The Great Gatsby
The Great Gatsby is a 1925 novel written by American author F. Scott Fitzgerald that follows a cast of characters living in the fictional town of West Egg on prosperous Long Island in the summer of 1922. The story primarily concerns the young and mysterious millionaire Jay Gatsby and his quixotic passion and obsession for the beautiful former debutante Daisy Buchanan. Considered to be Fitzgerald’s magnum opus, The Great Gatsby explores themes of decadence, idealism, resistance to change, social upheaval, and excess, creating a portrait of the Jazz Age or the Roaring Twenties that has been described as a cautionary tale regarding the American Dream.
Fitzgerald—inspired by the parties he had attended while visiting Long Island’s north shore—began planning the novel in 1923, desiring to produce, in his words, “something new—something extraordinary and beautiful and simple and intricately patterned.” Progress was slow, with Fitzgerald completing his first draft following a move to the French Riviera in 1924. His editor, Maxwell Perkins, felt the book was vague and persuaded the author to revise over the next winter. Fitzgerald was repeatedly ambivalent about the book’s title and he considered a variety of alternatives, including titles that referenced the Roman character Trimalchio; the title he was last documented to have desired was Under the Red, White, and Blue.”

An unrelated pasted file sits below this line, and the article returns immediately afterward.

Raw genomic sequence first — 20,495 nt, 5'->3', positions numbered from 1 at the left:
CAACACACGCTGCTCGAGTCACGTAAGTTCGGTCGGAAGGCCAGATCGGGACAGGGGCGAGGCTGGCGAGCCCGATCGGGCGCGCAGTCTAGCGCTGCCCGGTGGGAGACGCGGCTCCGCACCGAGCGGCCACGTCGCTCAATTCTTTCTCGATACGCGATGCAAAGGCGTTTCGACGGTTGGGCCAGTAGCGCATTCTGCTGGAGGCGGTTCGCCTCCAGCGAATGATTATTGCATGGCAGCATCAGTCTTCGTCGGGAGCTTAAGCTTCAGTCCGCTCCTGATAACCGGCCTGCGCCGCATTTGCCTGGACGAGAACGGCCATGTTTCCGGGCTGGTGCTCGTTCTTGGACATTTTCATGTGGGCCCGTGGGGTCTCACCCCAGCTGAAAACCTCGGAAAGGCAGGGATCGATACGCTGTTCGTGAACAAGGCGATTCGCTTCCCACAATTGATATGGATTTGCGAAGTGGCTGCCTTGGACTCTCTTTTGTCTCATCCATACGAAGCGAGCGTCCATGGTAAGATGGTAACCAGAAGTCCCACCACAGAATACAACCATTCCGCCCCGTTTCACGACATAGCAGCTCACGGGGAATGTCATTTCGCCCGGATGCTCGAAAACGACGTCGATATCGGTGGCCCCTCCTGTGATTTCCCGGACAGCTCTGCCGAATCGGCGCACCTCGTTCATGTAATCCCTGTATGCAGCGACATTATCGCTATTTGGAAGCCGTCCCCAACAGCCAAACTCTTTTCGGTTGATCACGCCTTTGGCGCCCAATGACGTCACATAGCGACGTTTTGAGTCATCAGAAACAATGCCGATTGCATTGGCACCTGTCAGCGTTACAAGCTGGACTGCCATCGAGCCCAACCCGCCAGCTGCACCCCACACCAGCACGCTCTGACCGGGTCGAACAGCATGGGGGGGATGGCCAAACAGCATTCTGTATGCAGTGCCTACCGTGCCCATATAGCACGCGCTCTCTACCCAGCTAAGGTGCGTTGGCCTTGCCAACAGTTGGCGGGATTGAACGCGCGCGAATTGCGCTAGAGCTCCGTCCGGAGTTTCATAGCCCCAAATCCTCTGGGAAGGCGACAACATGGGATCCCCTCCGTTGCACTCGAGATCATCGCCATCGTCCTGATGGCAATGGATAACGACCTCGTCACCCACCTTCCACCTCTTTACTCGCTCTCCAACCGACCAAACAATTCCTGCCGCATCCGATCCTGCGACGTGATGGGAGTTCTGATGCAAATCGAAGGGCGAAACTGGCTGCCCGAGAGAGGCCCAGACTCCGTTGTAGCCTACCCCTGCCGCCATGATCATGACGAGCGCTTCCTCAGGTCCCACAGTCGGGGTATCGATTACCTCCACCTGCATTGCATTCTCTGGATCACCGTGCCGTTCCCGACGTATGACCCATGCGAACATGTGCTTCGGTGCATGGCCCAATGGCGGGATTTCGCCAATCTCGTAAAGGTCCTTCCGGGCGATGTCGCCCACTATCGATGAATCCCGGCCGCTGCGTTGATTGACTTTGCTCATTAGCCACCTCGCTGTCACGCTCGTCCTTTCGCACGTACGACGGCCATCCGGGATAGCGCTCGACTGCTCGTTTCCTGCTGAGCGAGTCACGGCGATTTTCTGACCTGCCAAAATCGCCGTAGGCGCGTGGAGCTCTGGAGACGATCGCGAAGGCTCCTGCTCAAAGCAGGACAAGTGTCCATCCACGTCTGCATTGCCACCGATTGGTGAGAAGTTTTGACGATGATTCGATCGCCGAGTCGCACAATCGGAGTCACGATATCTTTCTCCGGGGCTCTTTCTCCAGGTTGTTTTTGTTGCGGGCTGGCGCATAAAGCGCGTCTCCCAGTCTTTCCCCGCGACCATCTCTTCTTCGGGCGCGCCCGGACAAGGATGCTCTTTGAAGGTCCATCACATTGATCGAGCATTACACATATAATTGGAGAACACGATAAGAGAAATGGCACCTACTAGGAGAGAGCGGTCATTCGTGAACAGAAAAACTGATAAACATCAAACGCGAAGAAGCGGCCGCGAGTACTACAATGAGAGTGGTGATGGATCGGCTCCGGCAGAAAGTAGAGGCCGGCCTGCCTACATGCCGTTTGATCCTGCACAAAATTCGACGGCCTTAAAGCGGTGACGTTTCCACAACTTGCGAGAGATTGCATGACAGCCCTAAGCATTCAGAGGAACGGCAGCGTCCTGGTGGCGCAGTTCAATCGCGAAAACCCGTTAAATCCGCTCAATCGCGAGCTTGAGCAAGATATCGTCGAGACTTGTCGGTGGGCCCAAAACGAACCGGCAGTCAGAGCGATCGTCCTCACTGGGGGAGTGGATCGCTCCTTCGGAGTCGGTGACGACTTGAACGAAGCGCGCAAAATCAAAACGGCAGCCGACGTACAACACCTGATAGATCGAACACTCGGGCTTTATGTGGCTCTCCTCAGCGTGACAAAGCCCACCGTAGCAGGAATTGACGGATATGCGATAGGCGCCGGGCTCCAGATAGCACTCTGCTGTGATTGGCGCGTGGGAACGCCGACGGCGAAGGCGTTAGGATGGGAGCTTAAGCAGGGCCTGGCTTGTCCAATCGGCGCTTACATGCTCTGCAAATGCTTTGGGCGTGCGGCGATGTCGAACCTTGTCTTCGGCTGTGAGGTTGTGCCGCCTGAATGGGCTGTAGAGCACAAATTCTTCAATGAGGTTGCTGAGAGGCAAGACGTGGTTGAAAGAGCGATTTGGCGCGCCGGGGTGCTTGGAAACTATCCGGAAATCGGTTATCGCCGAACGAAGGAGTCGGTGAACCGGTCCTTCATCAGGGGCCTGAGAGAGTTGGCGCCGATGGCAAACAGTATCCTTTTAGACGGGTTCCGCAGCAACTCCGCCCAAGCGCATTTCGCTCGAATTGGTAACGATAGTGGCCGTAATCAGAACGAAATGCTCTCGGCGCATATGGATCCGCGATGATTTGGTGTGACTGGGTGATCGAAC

First published by Scribner’s in April 1925, The Great Gatsby received mixed reviews and sold poorly; in its first year, the book sold only 20,000 copies. Fitzgerald died in 1940, believing himself to be a failure and his work forgotten. However, the novel experienced a revival during World War II, and became a part of American high school curricula and numerous stage and film adaptations in the following decades. Today, The Great Gatsby is widely considered to be a literary classic and a contender for the title “Great American Novel.” In 1998, the Modern Library editorial board voted it the 20th century’s best American novel and second best English-language novel of the same time period.